Structure                                                            
Function
Explanation
Large Size Of Molecules                          
Insoluble                                       

The size of molecules is large. This makes the protein fibres insoluble in water.

This property gives it stability.

3 Chains
High Tensile Strength

The three chains of protein wound around each other gives the molecules high tensile strength.

Thus, they are difficult to break.

Glycine
Short Structure

Glycine has H as R group this makes the structure short.

The compactness of protein chains makes it stable.

Lycine
Fibres

The lycine molecule in the chain makes covalent bond with R group of other lycine molecules.

This is essential for formation of bonds between different chains.

 

Hemoglobin

Hemoglobin has a quaternary structure.

It consists of two alpha globins and two beta globins. Besides this, it also consists of an inorganic heme group.

Heme group consists of an Iron molecule. Iron holds oxygen atoms that are transported to different tissues.

Relationship Between Strucuture And Function Of Hemoglobin


Structure
Function
Explanation
Heme Group                         
Oxygen Transport                 
Each heme group consist of a iron atom. The iron binds with oxygen. 
Tertiary Structure                
Soluble
The polypeptide chains consist of both hydrophobic and hydropillic components.

Hydrophobic end are buried inside hydrophilic molecules. 
This makes the structure soluble in water.

Water

Water makes up around 80% of the total mass of the cell.  

A molecule of water consists of a positive end and a negative end. This is called a dipole.

This property of water makes it an excellent solvent.  

The hydrogen bonding between water molecules also affects its physical properties.

Below are the properties that make water an excellent compound for living organisms.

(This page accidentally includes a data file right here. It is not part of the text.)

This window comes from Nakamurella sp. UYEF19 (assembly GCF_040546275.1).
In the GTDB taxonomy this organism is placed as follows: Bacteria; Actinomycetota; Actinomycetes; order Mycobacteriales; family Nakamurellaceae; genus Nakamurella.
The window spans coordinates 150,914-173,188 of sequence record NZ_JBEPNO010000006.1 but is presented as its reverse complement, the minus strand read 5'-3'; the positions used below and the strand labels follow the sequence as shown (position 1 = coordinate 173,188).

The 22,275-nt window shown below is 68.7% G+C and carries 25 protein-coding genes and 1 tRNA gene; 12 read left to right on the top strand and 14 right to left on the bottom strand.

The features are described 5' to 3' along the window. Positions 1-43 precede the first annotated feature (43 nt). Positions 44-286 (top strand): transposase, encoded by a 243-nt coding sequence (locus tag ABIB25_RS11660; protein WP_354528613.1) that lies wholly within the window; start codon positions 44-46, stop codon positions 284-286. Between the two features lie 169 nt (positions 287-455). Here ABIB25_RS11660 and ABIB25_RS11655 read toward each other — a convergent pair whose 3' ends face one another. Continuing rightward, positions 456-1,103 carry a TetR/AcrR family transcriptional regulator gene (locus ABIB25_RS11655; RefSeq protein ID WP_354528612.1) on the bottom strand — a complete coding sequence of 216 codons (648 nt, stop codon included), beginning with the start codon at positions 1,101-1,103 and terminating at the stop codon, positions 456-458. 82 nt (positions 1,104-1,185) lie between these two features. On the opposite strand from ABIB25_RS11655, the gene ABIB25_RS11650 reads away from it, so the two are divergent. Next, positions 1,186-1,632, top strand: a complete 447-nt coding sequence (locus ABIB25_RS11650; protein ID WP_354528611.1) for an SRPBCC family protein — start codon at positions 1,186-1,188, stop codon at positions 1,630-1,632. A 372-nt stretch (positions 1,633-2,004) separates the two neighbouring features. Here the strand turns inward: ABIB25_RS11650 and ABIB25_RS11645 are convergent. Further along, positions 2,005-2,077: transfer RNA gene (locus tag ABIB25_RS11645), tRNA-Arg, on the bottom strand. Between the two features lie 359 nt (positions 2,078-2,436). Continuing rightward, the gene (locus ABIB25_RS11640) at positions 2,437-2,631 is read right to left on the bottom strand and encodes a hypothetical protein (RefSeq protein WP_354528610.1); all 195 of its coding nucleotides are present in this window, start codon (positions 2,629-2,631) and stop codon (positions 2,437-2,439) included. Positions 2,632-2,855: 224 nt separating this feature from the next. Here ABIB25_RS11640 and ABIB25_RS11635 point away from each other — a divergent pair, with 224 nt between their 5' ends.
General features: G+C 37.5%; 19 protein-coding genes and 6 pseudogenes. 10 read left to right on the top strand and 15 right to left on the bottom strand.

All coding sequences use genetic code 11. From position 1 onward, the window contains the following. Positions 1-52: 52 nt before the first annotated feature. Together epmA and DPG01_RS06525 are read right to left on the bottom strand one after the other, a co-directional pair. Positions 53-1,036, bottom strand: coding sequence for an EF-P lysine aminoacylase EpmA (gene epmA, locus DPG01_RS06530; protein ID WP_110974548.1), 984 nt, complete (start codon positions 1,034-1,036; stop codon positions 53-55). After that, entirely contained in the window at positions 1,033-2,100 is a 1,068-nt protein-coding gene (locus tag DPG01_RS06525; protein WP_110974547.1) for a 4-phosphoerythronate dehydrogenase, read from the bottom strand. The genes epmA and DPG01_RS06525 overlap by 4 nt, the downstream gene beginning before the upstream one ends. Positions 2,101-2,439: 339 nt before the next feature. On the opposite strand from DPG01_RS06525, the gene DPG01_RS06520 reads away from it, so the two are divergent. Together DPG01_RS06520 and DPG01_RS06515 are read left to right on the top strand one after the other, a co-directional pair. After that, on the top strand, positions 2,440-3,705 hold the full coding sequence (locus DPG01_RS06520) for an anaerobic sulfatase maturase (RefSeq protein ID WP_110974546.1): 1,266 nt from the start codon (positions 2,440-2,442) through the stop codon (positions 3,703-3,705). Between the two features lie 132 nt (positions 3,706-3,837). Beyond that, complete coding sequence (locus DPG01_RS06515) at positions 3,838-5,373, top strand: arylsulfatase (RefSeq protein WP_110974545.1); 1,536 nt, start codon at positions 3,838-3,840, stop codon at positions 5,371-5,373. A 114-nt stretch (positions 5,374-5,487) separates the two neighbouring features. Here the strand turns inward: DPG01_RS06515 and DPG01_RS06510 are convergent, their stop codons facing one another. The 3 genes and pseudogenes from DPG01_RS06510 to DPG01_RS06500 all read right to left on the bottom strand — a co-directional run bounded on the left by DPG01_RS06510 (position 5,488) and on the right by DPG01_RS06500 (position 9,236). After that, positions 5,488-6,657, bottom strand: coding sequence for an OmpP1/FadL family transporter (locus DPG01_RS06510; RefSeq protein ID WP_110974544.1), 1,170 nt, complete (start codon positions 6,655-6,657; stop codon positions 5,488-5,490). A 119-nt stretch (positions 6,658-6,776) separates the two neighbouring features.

Water As A Solvent

Water has two ends. Thus, when NaCl is dissolved in water it breaks into Na+ and Cl-. Na+ makes a bond with OH- and Cl- makes a bond between H+.

In the same way, other ionic compounds can dissolve in water. Thus, water is considered as a universal solvent.

This property of water helps in the transport of a large number of molecules in living organisms.

Thermal Properties Of Water


High Specific Heat Of Capacity

As water contains a large number of hydrogen bonds it requires a lot of energy to break them. Thus, it needs a lot of energy to raise the temperature of the water. The body comprises a huge amount of water thus it makes it a stable internal environment.

High Latent Heat Of Evaporation

Water needs a high amount of heat to evaporate. This is due to a large number of hydrogen bonds. Thus, when water evaporates it absorbs a large heat from surrounding making it an efficient cooling process.

That is how the body uses sweat to cool down the temperature.

Freezing Property

Water shows an unusual behavior because the ice formed is less than water
(liquid). Thus, oceans and seas freeze in a way that ice remains at the top while the liquid water is present below it. The top layer of ice prevents heat loss from below.